Infection Control Today - 02/2002: Microbe of the Month

February 1, 2002

NP,AOM, CAP, URI, HAP, IPD, APD, VAP...whoa! Sounds like a serious outbreak ofpolyacronymuria. How 'bout I let you arrange the alphabet, while I do my mostexcellent colonizing, infecting, resisting thing! In many of the finest circles,I'm considered the baddest diplo-dude your mom and dad never heard of. Bet theyremember the nasty otiti, though. I do about 7 million in AOM gigs a year,mostly on the tyke-types between 12 and 18 months. I'm also on board at mostdaycare centers, qualifying dcc's as preferred pathogenic playpens. AOM is bad,but I can get even badder. In fact, I'm one of the main men in the US deadnessgame, and right up there at the top with all the big guys offshore. Deadly, yes,but I'm not such a heavyweight in the bravery part. I do my best work on littleones, lackammunos, and AARPs. As a crafty commensal, I set up shop in your URfreeway, springing into action at the first sign of a viral infection (crazyabout working with flu-zies). And this is only part of my story. I really make aname for myself in the halls of hospitalia, where I'm a certified nozo-nightmare.Once I lay claim as a HAP (close to 1% of admitees), I'm the deadliest of allthe guys. With up to a 30% mortality success rate, how proud am I? Beat up yourpeople about HW, suctioning techniques, and ventilator management (!), why don't'cha? And if all these credentials aren't enough (as if!), have you seen my MVPstats on resistance to the infective police. 25 - 50% of the time, I giggle nowat penicillin. (Was it only 35 years ago, I couldn't get arrested afterpenicillin?) As DRSP, I'm gaining on other meds as well. Are you hearingfootsteps, yet? I should mention I suffered a recent setback with the updatedNCCLS MIC breakpoints, due Jan 2002. Some ceftomeds may work better than y'allthought. Check it out. Not to mention a 23-skidoo and grossly underused vaccineespecially right-on for the silver circle set. Don't use it, don't lose it, Ialways say. So, keep an eye out for me. I'm a Gram-plus, halo imaging,polysaccharide encapsulated, p-to-p transmitted, droplet loving, earachepartying, brain inflaming, pneumonia causing, diploccoccal fool... and if you'renot initial-challenged, you can win a new Lexus or a nice gift (our choice) bynaming me and a few of my pals, AOM, CAP, HAP, and DRSP. PS... did you reallythink it was gonna be easy?

NP,AOM, CAP, URI, HAP, IPD, APD, VAP...whoa! Sounds like a serious outbreak ofpolyacronymuria. How 'bout I let you arrange the alphabet, while I do my mostexcellent colonizing, infecting, resisting thing! In many of the finest circles,I'm considered the baddest diplo-dude your mom and dad never heard of. Bet theyremember the nasty otiti, though. I do about 7 million in AOM gigs a year,mostly on the tyke-types between 12 and 18 months. I'm also on board at mostdaycare centers, qualifying dcc's as preferred pathogenic playpens. AOM is bad,but I can get even badder. In fact, I'm one of the main men in the US deadnessgame, and right up there at the top with all the big guys offshore. Deadly, yes,but I'm not such a heavyweight in the bravery part. I do my best work on littleones, lackammunos, and AARPs. As a crafty commensal, I set up shop in your URfreeway, springing into action at the first sign of a viral infection (crazyabout working with flu-zies). And this is only part of my story. I really make aname for myself in the halls of hospitalia, where I'm a certified nozo-nightmare.Once I lay claim as a HAP (close to 1% of admitees), I'm the deadliest of allthe guys. With up to a 30% mortality success rate, how proud am I? Beat up yourpeople about HW, suctioning techniques, and ventilator management (!), why don't'cha? And if all these credentials aren't enough (as if!), have you seen my MVPstats on resistance to the infective police. 25 - 50% of the time, I giggle nowat penicillin. (Was it only 35 years ago, I couldn't get arrested afterpenicillin?) As DRSP, I'm gaining on other meds as well. Are you hearingfootsteps, yet? I should mention I suffered a recent setback with the updatedNCCLS MIC breakpoints, due Jan 2002. Some ceftomeds may work better than y'allthought. Check it out. Not to mention a 23-skidoo and grossly underused vaccineespecially right-on for the silver circle set. Don't use it, don't lose it, Ialways say. So, keep an eye out for me. I'm a Gram-plus, halo imaging,polysaccharide encapsulated, p-to-p transmitted, droplet loving, earachepartying, brain inflaming, pneumonia causing, diploccoccal fool... and if you'renot initial-challenged, you can win a new Lexus or a nice gift (our choice) bynaming me and a few of my pals, AOM, CAP, HAP, and DRSP. PS... did you reallythink it was gonna be easy?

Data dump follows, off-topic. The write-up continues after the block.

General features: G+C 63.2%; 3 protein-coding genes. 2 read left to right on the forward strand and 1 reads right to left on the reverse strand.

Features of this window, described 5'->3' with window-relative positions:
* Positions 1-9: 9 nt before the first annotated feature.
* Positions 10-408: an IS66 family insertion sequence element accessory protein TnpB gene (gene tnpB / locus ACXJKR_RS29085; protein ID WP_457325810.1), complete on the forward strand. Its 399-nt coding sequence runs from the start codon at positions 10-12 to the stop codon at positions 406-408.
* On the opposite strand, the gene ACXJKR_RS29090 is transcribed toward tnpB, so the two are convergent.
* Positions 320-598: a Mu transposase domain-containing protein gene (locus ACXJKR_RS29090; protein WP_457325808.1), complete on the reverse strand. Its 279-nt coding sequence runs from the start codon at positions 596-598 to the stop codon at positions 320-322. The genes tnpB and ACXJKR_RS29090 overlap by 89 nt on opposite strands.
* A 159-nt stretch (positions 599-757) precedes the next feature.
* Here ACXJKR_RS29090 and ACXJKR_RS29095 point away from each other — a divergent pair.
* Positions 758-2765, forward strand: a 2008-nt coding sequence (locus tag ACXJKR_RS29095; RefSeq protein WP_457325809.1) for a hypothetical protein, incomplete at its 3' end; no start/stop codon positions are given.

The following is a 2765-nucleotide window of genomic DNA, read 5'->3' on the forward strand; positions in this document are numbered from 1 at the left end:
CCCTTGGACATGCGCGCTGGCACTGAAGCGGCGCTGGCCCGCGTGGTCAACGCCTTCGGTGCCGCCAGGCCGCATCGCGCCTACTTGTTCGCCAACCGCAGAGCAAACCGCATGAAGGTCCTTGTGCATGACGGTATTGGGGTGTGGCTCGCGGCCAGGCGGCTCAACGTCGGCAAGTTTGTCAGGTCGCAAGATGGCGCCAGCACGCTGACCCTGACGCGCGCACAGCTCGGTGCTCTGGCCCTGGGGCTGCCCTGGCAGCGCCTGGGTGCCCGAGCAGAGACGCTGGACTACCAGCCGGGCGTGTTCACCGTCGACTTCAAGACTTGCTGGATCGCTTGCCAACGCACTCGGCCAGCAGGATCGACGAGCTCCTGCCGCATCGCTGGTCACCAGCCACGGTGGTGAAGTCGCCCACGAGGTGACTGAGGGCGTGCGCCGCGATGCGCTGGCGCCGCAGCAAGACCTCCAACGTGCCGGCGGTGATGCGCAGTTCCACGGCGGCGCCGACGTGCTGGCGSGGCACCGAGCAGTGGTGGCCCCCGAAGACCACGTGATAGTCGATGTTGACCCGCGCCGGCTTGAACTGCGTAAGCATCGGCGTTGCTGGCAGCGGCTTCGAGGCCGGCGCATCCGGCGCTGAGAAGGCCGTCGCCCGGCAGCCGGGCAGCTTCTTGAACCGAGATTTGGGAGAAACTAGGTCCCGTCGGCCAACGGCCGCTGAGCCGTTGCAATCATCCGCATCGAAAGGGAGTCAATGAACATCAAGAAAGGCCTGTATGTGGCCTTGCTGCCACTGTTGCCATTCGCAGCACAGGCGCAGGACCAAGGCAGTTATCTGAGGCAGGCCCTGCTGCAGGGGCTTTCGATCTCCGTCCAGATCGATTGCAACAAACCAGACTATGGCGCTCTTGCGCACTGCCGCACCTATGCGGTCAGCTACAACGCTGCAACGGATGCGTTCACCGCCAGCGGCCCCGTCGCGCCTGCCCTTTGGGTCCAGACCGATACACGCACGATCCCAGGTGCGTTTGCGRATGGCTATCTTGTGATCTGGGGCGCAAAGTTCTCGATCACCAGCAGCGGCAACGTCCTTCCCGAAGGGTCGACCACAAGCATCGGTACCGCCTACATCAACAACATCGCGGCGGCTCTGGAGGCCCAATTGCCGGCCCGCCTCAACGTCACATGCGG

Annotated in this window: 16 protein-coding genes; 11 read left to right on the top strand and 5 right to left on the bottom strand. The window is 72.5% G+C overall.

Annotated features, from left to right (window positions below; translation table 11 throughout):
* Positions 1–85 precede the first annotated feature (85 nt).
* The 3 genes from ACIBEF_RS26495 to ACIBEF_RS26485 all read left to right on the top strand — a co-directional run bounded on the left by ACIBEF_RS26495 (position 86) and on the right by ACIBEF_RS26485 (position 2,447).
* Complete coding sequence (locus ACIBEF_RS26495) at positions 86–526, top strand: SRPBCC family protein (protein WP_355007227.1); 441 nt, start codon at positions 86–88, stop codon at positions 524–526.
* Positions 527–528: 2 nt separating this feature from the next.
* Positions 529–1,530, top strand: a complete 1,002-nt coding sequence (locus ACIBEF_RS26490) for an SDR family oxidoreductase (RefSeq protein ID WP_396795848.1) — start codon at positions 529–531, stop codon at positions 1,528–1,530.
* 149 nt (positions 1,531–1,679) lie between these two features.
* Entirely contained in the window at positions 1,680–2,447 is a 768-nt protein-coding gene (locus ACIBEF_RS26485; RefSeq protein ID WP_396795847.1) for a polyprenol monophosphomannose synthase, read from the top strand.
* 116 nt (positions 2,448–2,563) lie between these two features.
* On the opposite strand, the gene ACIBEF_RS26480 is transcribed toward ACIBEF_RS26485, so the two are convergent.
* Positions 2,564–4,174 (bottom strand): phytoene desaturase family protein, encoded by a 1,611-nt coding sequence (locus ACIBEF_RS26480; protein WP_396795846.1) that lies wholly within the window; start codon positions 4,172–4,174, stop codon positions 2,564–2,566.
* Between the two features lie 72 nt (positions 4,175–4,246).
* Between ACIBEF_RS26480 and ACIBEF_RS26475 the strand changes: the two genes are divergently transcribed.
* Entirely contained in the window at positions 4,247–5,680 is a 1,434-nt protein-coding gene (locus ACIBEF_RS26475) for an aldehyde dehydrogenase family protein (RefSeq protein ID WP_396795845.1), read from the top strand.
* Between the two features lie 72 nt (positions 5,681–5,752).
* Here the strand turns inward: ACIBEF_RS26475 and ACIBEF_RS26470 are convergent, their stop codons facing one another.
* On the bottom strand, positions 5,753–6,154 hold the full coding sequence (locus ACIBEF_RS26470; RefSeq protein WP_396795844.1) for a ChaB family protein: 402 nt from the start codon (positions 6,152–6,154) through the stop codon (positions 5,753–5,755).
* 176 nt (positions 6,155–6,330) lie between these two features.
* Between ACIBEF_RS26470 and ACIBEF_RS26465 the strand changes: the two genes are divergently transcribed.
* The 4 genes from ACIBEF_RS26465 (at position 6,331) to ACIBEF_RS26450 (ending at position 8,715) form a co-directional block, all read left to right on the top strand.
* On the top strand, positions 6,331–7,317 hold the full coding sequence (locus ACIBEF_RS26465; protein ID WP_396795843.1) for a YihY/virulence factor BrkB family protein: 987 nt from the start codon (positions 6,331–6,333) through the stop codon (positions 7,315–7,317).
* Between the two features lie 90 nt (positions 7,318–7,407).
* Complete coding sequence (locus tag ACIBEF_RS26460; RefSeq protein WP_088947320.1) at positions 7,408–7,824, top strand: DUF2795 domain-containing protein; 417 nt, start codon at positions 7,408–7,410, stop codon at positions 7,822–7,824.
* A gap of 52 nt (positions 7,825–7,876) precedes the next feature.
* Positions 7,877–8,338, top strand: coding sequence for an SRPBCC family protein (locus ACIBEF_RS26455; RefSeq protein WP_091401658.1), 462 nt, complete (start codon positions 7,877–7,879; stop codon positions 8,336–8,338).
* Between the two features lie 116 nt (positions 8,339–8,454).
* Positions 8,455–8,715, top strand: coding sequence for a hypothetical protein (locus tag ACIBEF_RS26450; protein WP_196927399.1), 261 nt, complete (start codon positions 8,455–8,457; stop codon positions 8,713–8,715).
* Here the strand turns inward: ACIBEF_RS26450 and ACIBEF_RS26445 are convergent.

Roger P. Freeman, DDS, is a dental infection control consultant and presidentof Infectious Awareables, at www.iawareables.com.

E-mail your answers to kpyrek@vpico.com,including your name, title, and the name of your healthcare facility. Thewinners of the next quarterly drawing for infection control-related prizes willbe published in the April 2002 issue. The answer to last month's mystery microbeis giardia lamblia.